Prompted by the Black Lives Matter movement, many organizations have made bold commitments to place people from underrepresented groups into higher-paying positions. LinkedIn, for example, made a promise in its 2020 diversity report to “double the number of Black and Latino leaders, managers, and senior individual contributors” on its US team within five years.
Addressing DEI in 2020 and beyond requires a specific type of HR leader—one who would face uncomfortable realities within their own organization, forge a path through uncharted territory, and who was willing to take a stand against racism—even if it was seen as risky in their industry.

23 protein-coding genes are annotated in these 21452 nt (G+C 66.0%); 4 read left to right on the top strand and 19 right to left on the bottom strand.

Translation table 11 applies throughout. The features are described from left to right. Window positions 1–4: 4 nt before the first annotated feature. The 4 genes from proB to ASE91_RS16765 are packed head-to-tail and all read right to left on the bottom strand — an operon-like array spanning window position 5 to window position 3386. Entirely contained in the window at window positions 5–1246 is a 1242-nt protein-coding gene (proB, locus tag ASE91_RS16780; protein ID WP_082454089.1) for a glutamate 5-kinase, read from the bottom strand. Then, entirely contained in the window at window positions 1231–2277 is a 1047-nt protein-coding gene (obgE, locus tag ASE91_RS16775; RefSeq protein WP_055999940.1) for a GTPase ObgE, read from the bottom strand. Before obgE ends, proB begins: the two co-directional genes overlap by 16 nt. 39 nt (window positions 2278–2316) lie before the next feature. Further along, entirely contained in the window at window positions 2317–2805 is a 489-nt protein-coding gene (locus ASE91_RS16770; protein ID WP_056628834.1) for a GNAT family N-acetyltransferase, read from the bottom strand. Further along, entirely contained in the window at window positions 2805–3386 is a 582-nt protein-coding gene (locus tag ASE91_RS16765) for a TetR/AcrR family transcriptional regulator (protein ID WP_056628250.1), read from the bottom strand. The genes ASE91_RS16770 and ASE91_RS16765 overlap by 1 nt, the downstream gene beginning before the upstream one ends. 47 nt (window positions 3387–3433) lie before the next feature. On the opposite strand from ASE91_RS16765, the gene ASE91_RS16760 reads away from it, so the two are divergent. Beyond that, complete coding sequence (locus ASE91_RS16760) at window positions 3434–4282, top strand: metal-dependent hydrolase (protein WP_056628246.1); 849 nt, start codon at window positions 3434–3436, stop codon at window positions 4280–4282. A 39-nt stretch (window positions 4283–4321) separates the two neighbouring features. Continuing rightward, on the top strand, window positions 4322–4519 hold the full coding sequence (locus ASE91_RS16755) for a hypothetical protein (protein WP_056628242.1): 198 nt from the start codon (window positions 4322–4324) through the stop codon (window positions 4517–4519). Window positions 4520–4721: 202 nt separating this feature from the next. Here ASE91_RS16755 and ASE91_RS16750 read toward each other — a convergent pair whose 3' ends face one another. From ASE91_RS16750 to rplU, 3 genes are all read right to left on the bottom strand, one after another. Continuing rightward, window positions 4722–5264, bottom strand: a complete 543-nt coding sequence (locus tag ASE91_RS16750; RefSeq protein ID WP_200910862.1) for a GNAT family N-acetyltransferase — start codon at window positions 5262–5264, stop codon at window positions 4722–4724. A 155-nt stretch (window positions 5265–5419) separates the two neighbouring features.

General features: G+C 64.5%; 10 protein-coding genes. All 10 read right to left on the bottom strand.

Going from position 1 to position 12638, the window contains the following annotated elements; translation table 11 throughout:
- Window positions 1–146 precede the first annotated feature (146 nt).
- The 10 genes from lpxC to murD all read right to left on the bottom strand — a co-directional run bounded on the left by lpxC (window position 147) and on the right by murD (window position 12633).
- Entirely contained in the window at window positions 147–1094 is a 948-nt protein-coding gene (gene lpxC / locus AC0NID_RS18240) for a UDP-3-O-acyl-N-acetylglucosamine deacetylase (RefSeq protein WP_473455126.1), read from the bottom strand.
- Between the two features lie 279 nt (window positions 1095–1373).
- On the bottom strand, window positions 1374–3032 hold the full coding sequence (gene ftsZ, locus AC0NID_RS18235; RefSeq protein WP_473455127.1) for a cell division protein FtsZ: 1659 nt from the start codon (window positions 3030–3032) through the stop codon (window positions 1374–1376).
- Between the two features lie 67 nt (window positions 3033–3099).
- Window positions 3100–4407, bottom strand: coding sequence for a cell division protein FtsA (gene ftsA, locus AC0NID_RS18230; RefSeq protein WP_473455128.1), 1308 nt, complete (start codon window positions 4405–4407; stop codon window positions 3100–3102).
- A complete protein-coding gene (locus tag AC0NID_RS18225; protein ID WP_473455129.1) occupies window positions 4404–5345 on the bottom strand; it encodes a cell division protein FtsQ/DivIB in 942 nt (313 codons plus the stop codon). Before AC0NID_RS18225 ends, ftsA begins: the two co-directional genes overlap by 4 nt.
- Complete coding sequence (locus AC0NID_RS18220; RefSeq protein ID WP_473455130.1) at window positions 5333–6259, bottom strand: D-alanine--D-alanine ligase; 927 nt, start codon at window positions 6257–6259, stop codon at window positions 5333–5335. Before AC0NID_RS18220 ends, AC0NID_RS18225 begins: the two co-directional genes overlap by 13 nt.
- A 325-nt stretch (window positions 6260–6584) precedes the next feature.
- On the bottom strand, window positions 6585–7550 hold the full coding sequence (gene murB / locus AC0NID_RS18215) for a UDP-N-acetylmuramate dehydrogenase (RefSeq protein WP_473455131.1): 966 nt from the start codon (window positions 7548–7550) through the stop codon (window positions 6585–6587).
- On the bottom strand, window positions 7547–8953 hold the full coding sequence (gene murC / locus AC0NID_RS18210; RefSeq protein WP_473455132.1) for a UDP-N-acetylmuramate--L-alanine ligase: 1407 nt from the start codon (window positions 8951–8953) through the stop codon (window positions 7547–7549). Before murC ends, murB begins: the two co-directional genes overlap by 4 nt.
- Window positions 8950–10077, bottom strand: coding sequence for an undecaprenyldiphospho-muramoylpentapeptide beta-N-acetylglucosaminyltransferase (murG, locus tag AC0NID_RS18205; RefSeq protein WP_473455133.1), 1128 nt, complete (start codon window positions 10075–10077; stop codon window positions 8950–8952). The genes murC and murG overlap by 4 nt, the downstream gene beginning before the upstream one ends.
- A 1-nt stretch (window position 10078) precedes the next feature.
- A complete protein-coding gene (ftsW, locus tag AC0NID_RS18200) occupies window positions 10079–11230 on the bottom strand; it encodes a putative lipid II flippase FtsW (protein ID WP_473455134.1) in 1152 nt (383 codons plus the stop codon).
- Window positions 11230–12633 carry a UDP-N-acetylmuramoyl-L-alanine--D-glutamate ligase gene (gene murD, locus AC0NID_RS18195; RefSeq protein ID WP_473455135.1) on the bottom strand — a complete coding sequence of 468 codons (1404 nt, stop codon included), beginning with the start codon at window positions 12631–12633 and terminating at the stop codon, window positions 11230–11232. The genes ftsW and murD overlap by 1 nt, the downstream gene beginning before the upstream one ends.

This is why we identified daring as one of the five HR superpowers that carried organizations through the challenges of the past several months.
What’s a daring HR leader look like?
In 2021 and beyond, shareholders, customers, and employees will continue to judge how committed a company is to making progress by its willingness to report on its own representation levels, while also advocating for and facilitating meaningful change. This means that daring HR leaders will continue to be in strong demand–and why it’s one of the five HR superpowers.
So, what are the top traits of a daring HR leader? They are:
- Bold and decisive
- Unafraid to brave new territory
- Willing to act with the courage of their convictions
Clearly, addressing DEI issues in a way that is consistent with the climate of the current era requires more than good intentions. It takes guts.